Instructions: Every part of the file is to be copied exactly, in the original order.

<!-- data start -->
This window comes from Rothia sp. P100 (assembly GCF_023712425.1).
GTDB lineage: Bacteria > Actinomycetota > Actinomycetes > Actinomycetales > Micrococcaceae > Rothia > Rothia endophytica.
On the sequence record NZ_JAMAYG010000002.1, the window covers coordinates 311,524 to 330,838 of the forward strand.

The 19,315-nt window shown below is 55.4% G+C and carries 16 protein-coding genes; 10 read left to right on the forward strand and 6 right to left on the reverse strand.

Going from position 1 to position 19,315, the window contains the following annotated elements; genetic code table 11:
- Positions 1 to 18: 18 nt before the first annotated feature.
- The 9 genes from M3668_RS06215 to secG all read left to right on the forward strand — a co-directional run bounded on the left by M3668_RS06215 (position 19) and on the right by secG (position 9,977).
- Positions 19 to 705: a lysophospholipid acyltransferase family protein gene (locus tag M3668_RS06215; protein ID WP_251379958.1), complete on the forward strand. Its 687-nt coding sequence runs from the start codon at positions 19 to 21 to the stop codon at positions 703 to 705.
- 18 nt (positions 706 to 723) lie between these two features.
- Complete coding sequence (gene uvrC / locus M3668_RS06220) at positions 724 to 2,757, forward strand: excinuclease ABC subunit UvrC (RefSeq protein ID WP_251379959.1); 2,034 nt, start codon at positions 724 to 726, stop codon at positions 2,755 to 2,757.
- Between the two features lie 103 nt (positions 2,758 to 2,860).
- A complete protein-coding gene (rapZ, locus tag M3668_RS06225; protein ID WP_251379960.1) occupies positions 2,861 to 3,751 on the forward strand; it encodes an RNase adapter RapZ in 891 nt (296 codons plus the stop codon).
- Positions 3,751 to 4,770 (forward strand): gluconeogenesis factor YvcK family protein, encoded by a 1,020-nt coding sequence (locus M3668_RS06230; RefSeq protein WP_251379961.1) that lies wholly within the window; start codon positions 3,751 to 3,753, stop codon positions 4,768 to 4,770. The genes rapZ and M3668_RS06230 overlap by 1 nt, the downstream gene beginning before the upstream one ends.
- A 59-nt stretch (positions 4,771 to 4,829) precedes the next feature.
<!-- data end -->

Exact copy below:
This window comes from Rothia sp. P100 (assembly GCF_023712425.1).
GTDB lineage: Bacteria > Actinomycetota > Actinomycetes > Actinomycetales > Micrococcaceae > Rothia > Rothia endophytica.
On the sequence record NZ_JAMAYG010000002.1, the window covers coordinates 311,524 to 330,838 of the forward strand.

The 19,315-nt window shown below is 55.4% G+C and carries 16 protein-coding genes; 10 read left to right on the forward strand and 6 right to left on the reverse strand.

Going from position 1 to position 19,315, the window contains the following annotated elements; genetic code table 11:
- Positions 1 to 18: 18 nt before the first annotated feature.
- The 9 genes from M3668_RS06215 to secG all read left to right on the forward strand — a co-directional run bounded on the left by M3668_RS06215 (position 19) and on the right by secG (position 9,977).
- Positions 19 to 705: a lysophospholipid acyltransferase family protein gene (locus tag M3668_RS06215; protein ID WP_251379958.1), complete on the forward strand. Its 687-nt coding sequence runs from the start codon at positions 19 to 21 to the stop codon at positions 703 to 705.
- 18 nt (positions 706 to 723) lie between these two features.
- Complete coding sequence (gene uvrC / locus M3668_RS06220) at positions 724 to 2,757, forward strand: excinuclease ABC subunit UvrC (RefSeq protein ID WP_251379959.1); 2,034 nt, start codon at positions 724 to 726, stop codon at positions 2,755 to 2,757.
- Between the two features lie 103 nt (positions 2,758 to 2,860).
- A complete protein-coding gene (rapZ, locus tag M3668_RS06225; protein ID WP_251379960.1) occupies positions 2,861 to 3,751 on the forward strand; it encodes an RNase adapter RapZ in 891 nt (296 codons plus the stop codon).
- Positions 3,751 to 4,770 (forward strand): gluconeogenesis factor YvcK family protein, encoded by a 1,020-nt coding sequence (locus M3668_RS06230; RefSeq protein WP_251379961.1) that lies wholly within the window; start codon positions 3,751 to 3,753, stop codon positions 4,768 to 4,770. The genes rapZ and M3668_RS06230 overlap by 1 nt, the downstream gene beginning before the upstream one ends.
- A 59-nt stretch (positions 4,771 to 4,829) precedes the next feature.